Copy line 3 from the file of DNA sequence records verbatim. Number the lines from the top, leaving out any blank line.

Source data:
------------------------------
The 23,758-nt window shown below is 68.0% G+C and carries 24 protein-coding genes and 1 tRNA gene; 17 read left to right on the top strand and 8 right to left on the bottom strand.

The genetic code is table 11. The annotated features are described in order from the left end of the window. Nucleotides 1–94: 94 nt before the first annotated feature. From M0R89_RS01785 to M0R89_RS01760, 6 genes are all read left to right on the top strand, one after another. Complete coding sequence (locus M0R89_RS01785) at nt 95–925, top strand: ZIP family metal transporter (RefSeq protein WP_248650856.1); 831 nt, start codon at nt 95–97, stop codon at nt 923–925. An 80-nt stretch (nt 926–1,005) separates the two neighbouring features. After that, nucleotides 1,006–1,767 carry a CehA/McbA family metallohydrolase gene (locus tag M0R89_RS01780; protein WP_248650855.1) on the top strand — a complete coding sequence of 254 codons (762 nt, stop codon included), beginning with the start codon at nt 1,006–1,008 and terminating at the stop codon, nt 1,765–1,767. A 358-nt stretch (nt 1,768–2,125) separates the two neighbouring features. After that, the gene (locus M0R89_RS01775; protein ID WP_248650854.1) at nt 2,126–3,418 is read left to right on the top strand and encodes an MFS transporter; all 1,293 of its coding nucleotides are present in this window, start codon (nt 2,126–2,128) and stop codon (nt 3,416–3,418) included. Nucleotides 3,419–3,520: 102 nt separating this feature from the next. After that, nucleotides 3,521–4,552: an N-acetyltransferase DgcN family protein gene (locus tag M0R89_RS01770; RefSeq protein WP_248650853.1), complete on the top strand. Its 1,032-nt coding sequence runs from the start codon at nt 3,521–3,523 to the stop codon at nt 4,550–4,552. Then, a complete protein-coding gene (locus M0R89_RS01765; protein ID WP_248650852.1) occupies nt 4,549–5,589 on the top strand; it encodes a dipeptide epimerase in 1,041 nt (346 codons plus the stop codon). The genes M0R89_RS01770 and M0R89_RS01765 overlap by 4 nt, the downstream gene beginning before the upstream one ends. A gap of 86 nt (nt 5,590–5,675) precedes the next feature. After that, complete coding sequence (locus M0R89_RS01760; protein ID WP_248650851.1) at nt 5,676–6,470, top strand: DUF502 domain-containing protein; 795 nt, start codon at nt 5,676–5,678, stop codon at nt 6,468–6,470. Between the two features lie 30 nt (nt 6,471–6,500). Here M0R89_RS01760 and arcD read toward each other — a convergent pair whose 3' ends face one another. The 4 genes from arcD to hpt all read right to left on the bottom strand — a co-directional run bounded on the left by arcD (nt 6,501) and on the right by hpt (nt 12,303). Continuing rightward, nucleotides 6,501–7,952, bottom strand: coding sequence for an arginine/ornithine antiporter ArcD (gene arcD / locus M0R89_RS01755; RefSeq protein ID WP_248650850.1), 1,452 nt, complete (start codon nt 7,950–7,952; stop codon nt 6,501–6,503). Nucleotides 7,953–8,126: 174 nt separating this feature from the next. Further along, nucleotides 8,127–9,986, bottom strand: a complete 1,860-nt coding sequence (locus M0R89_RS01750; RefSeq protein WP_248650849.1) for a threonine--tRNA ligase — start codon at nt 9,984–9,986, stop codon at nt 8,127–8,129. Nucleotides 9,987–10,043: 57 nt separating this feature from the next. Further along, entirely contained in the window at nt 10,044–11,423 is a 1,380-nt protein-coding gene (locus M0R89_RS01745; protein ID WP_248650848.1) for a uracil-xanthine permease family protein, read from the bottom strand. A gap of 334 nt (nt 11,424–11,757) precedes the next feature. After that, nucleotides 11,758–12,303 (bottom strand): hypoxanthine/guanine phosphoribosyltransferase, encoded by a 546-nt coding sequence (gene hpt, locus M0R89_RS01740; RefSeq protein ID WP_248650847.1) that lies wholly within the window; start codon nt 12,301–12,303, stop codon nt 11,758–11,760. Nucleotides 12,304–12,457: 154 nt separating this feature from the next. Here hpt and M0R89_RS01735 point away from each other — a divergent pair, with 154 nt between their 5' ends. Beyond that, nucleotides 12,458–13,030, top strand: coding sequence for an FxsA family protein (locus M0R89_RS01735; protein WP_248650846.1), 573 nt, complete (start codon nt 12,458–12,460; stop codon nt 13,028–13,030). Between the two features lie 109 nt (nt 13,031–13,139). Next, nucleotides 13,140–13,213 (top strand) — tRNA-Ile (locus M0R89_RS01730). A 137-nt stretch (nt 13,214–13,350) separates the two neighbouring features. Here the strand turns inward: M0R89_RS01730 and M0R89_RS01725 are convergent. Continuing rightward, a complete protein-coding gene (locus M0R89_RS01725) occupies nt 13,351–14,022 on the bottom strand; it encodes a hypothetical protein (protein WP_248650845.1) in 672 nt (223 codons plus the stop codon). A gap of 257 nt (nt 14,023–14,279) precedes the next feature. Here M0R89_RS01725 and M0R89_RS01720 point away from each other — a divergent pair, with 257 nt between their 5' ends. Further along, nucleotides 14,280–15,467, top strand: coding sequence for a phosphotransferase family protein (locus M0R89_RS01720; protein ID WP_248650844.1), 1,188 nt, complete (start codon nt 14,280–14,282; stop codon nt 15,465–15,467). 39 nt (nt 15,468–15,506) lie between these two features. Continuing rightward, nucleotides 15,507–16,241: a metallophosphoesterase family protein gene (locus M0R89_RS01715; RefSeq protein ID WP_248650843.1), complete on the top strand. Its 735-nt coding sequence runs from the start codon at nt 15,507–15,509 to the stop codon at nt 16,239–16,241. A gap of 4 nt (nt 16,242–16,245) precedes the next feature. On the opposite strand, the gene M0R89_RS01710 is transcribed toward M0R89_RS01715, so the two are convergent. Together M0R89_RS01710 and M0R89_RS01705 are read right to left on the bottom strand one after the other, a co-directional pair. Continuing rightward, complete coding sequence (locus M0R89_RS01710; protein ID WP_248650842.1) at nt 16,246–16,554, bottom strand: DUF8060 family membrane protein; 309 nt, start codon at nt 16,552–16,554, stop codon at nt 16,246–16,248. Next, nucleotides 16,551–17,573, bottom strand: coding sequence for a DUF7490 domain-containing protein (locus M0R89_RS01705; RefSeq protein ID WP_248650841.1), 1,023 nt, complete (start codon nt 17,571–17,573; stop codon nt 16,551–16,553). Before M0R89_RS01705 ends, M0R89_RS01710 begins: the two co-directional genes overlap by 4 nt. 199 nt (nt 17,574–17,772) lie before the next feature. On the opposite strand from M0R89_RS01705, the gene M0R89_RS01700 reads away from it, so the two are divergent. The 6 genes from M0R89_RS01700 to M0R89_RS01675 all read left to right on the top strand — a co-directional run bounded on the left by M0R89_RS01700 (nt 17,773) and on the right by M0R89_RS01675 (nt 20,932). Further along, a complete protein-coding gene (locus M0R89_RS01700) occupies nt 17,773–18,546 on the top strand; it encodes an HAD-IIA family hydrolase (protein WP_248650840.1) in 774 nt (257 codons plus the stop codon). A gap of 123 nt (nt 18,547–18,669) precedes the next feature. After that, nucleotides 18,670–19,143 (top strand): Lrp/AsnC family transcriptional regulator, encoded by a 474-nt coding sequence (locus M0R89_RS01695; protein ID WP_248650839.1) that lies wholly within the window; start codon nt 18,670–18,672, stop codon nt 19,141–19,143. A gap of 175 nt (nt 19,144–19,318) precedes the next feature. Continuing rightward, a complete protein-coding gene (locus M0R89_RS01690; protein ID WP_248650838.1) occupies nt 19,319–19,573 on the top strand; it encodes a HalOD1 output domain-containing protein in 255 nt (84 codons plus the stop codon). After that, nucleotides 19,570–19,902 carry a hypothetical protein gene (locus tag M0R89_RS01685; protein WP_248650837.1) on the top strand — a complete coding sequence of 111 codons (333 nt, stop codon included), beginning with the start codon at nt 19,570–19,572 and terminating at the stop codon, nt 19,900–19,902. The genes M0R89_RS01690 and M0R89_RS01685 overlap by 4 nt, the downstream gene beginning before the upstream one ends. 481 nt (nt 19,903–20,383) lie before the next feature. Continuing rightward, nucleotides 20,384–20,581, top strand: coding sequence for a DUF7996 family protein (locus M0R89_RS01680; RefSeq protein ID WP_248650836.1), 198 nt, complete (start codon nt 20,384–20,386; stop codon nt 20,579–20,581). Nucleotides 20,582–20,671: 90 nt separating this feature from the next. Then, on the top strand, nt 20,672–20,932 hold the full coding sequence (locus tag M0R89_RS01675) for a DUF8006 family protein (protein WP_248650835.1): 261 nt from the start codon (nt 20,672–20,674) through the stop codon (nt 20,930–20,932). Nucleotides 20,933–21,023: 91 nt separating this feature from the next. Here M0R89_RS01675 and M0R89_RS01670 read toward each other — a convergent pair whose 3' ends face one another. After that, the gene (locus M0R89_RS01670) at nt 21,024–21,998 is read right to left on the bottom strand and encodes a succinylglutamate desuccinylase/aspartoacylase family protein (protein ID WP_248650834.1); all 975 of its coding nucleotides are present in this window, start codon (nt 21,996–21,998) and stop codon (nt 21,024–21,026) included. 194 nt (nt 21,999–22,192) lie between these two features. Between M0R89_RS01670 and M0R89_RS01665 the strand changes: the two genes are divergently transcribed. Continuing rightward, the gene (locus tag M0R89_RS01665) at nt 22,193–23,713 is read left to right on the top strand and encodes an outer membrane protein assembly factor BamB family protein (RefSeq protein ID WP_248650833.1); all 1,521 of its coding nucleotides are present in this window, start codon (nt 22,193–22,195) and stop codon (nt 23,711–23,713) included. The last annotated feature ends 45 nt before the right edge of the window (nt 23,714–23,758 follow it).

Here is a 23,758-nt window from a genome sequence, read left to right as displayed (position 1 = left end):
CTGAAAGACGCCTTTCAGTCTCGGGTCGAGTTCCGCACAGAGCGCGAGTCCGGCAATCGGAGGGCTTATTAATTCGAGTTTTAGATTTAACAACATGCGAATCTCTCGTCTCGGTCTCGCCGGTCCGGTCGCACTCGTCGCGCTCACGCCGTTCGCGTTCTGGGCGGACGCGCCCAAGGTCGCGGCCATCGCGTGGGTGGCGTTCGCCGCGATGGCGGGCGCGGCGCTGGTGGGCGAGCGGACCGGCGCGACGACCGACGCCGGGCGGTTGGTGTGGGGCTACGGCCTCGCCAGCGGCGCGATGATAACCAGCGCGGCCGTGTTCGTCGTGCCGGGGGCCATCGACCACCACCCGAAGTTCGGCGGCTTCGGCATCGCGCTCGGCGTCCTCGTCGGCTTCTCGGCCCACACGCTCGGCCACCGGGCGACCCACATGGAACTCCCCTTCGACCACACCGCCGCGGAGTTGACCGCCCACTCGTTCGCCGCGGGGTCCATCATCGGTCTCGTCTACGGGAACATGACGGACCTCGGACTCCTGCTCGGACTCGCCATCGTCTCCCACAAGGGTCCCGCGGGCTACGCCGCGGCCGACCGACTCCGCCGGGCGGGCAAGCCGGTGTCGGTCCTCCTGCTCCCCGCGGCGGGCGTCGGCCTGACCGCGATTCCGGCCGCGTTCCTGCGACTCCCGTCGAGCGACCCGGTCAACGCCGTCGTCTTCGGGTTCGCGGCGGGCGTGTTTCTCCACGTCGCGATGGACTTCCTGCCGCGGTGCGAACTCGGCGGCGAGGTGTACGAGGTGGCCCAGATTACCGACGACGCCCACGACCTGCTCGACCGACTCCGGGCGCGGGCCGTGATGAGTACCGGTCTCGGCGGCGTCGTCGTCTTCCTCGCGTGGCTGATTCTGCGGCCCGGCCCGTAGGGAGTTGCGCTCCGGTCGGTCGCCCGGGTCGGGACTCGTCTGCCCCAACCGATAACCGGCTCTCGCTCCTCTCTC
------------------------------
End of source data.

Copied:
Here is a 23,758-nt window from a genome sequence, read left to right as displayed (position 1 = left end):